CHARLOTTESVILLE, Va. (WVIR) - Yes, Virginia, there will be football, but it will happen in the spring.
The Virginia High School League opted to delay the start of the sports schedule by a vote of 34-1 in a special executive session on Monday morning.
The VHSL presented three plans for the reopening of sports last week, and Model 3 was the overwhelming favorite.
In that model, all of the sports are still played, but in a condensed and altered timeline.
Albemarle HS Athletic Director Deb Tyson says, “There’s no place to land where it’s going to meet everybody’s need, but I think, unequivocally, it seemed that most people were really happy about Model Three.”
The other two models necessitated some sports getting cut from the schedule.
“We were cut short this year, and it stung a little bit to not be able to play,” says Albemarle girls soccer coach Amy Sherrill. “Especially for your seniors, to have that cut short. To know that there is something in the works, and we will get a season, I’m very hopeful that it all comes to fruition.”
Albemarle football coach Brandon Isaiah says, “To have the opportunity to still play football, even if it is later in the year, in the spring, obviously, there are going to be a lot of challenges, but for my kids’ sake, it’s a good feeling for me, because it’s something positive for us to sit on, as we move into this new year.”
Winter sports like basketball, gymnastics, indoor track, swim/dive, and wrestling will take place December 14 – February 20.
Fall sports like cheer, cross country, field hockey, football, golf, and volleyball have the biggest change, as they have been moved to February 15 – May 1.
Spring sports like baseball, lacrosse, soccer, softball, tennis, and track & field will take place April 12 – June 26.
VHSL Executive Director Dr. John W. “Billy” Haun says those dates are subject to change, if conditions change, and the plan is predicated on Virginia remaining in at least in Phase III.
“We all understand the physical and mental health benefits of getting our students back to a level of participation,” says Dr. Haun. “The Condensed Interscholastic Plan Leaves open the opportunity to play all sports in all three seasons if Virginia moves beyond Phase III and/or Phase III guidelines are revised and High Risk Activities are allowed. This plan also allows schools the opportunity to open the year and get school started and deal with issues such as schedules, academic plans, transportation, dealing with possible outbreaks of COVID in the school.”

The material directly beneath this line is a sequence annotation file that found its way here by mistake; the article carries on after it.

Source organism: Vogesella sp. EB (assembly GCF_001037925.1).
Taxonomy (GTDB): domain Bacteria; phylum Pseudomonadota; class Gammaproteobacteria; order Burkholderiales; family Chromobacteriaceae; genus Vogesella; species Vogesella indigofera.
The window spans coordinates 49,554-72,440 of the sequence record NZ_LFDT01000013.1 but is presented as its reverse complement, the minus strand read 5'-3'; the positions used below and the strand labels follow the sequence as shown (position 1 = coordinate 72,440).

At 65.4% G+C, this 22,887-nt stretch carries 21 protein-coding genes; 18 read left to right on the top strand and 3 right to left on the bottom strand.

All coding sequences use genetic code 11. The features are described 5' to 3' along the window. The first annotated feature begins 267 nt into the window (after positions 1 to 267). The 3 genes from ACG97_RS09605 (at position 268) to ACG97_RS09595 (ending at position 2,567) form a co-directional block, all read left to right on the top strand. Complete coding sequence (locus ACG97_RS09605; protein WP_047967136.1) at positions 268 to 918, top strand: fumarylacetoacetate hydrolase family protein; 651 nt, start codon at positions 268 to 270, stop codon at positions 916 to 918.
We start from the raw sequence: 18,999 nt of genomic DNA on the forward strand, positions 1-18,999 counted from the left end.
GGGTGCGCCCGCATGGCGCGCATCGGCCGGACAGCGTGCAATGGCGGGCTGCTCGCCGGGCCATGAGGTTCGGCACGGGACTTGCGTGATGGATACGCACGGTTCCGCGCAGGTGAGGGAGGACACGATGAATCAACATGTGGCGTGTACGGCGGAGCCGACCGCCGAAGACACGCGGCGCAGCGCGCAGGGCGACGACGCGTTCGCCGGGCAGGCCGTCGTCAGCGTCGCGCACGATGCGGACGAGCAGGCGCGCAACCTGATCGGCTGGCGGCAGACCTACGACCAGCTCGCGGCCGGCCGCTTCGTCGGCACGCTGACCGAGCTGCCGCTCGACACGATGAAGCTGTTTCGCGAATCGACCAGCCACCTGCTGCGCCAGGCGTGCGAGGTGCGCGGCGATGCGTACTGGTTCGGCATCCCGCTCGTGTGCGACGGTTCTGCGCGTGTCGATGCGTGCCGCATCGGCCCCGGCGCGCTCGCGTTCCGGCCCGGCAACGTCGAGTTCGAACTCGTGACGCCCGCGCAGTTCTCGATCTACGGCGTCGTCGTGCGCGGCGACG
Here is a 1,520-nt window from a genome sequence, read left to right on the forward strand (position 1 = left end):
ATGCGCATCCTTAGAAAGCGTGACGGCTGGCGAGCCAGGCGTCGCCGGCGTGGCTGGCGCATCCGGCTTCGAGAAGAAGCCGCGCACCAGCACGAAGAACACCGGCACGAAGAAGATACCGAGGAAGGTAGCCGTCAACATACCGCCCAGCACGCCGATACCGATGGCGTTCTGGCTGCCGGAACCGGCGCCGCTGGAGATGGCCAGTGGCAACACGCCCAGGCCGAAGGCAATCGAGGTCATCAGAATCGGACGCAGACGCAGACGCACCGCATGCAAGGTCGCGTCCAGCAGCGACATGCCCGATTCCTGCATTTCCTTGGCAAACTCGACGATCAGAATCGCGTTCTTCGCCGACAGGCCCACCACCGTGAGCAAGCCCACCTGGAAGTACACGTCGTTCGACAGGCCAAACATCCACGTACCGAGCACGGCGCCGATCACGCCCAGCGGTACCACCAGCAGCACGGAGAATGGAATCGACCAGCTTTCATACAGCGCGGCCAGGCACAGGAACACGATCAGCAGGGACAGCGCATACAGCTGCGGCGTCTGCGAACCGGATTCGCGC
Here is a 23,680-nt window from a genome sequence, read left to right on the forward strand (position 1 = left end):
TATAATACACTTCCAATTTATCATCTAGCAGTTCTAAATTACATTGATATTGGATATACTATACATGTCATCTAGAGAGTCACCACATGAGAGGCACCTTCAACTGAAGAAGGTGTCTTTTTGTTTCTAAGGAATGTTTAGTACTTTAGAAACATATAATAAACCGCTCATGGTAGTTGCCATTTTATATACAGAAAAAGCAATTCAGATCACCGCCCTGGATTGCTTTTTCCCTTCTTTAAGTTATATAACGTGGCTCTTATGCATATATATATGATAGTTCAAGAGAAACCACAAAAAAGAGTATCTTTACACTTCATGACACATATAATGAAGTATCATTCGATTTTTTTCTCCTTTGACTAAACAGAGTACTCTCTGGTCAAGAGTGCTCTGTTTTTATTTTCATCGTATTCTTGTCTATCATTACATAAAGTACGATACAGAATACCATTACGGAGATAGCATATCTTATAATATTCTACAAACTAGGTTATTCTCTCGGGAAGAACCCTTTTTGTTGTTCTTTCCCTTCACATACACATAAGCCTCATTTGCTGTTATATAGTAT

VHSL Executive Committee Member Robert Curd adds, “I think that extra time allows us to do it safely, but more importantly, that really allows us to get school started. We haven’t done that yet. We haven’t gotten school started, we don’t know exactly what that’s gonna look like.”
The VHSL will hold another executive meeting on July 24th to discuss postseason options for all sports.
“I don’t know if it’ll be playoffs,” says Dr. Haun. “I heard people say, ‘Skip the playoffs, we just want kids to play as many games as they can.’ That’s what’s important to them. But then I’ve heard other people say, ‘Playoffs are important, and we want to have that.”
Curd adds, “We’ll know more clearly by the end of August, but I know that’s certainly our goal, is to try to figure out a format that will work.”
Haun says spectators would be allowed to attend, but at a maximum of 250, and that number counts everyone at the venue, including the student-athlete participants.
Sports with a large number of competitors in one event, like cross country, would be hit especially hard.
Tyson says, “Two-hundred fifty, in an (Albemarle) Invitational as we know it, is like, three teams. It’s going to be a new way to look at things. We’ll do the best we can. Educators are great problem solvers. We’ll put our heads together, and do the best we can to create an experience for these kids that they can be proud of, and take with them as they move on.”
“The VHSL will continue to work closely with the best available information and directives provided by the Governor, the Virginia Department of Health (VDH), and the Virginia Department of Education (VDOE),” says Haun.
For the coaches, they say the most important this is playing, no matter what the calendar says.
“It’s gonna be different,” says Isaiah. “A little chilly outside. If you love playing sports, and you love competing, and I selfishly love being around the kids and my coaches, so just having the opportunity to do that now, that’s exciting news for me.”
Sherrill adds, “We’ll probably tweak a few things, but ultimately it doesn’t change too much, thankfully, so we’ll continue to train and plan on defending our state title, like we would usually.”
Two other models for reopening sports had been discussed by the VHSL.
In Model One, all Fall sports would have been canceled, except cross country and golf.
In Model Two, the Fall and Spring seasons would have switched places, except high-contact sports like soccer and lacrosse, which could not be played in the fall.